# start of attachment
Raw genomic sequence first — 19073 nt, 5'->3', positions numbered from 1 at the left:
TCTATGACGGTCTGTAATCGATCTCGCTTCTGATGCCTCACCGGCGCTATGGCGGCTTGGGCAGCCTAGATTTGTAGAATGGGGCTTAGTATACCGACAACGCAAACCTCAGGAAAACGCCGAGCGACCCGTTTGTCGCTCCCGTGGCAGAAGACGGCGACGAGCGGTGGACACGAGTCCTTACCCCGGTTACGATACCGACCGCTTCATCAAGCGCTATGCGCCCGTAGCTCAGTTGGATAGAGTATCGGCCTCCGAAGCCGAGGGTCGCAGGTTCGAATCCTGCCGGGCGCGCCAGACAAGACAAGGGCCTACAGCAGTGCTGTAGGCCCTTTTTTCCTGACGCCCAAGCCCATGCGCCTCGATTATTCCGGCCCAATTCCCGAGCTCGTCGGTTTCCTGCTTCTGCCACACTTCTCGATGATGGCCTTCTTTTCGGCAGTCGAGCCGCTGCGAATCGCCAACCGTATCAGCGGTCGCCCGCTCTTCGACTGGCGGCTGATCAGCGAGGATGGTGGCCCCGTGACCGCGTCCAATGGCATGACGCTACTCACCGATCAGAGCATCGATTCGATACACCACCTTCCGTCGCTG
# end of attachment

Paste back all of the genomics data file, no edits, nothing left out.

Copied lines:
Raw genomic sequence first — 19073 nt, 5'->3', positions numbered from 1 at the left:
TCTATGACGGTCTGTAATCGATCTCGCTTCTGATGCCTCACCGGCGCTATGGCGGCTTGGGCAGCCTAGATTTGTAGAATGGGGCTTAGTATACCGACAACGCAAACCTCAGGAAAACGCCGAGCGACCCGTTTGTCGCTCCCGTGGCAGAAGACGGCGACGAGCGGTGGACACGAGTCCTTACCCCGGTTACGATACCGACCGCTTCATCAAGCGCTATGCGCCCGTAGCTCAGTTGGATAGAGTATCGGCCTCCGAAGCCGAGGGTCGCAGGTTCGAATCCTGCCGGGCGCGCCAGACAAGACAAGGGCCTACAGCAGTGCTGTAGGCCCTTTTTTCCTGACGCCCAAGCCCATGCGCCTCGATTATTCCGGCCCAATTCCCGAGCTCGTCGGTTTCCTGCTTCTGCCACACTTCTCGATGATGGCCTTCTTTTCGGCAGTCGAGCCGCTGCGAATCGCCAACCGTATCAGCGGTCGCCCGCTCTTCGACTGGCGGCTGATCAGCGAGGATGGTGGCCCCGTGACCGCGTCCAATGGCATGACGCTACTCACCGATCAGAGCATCGATTCGATACACCACCTTCCGTCGCTG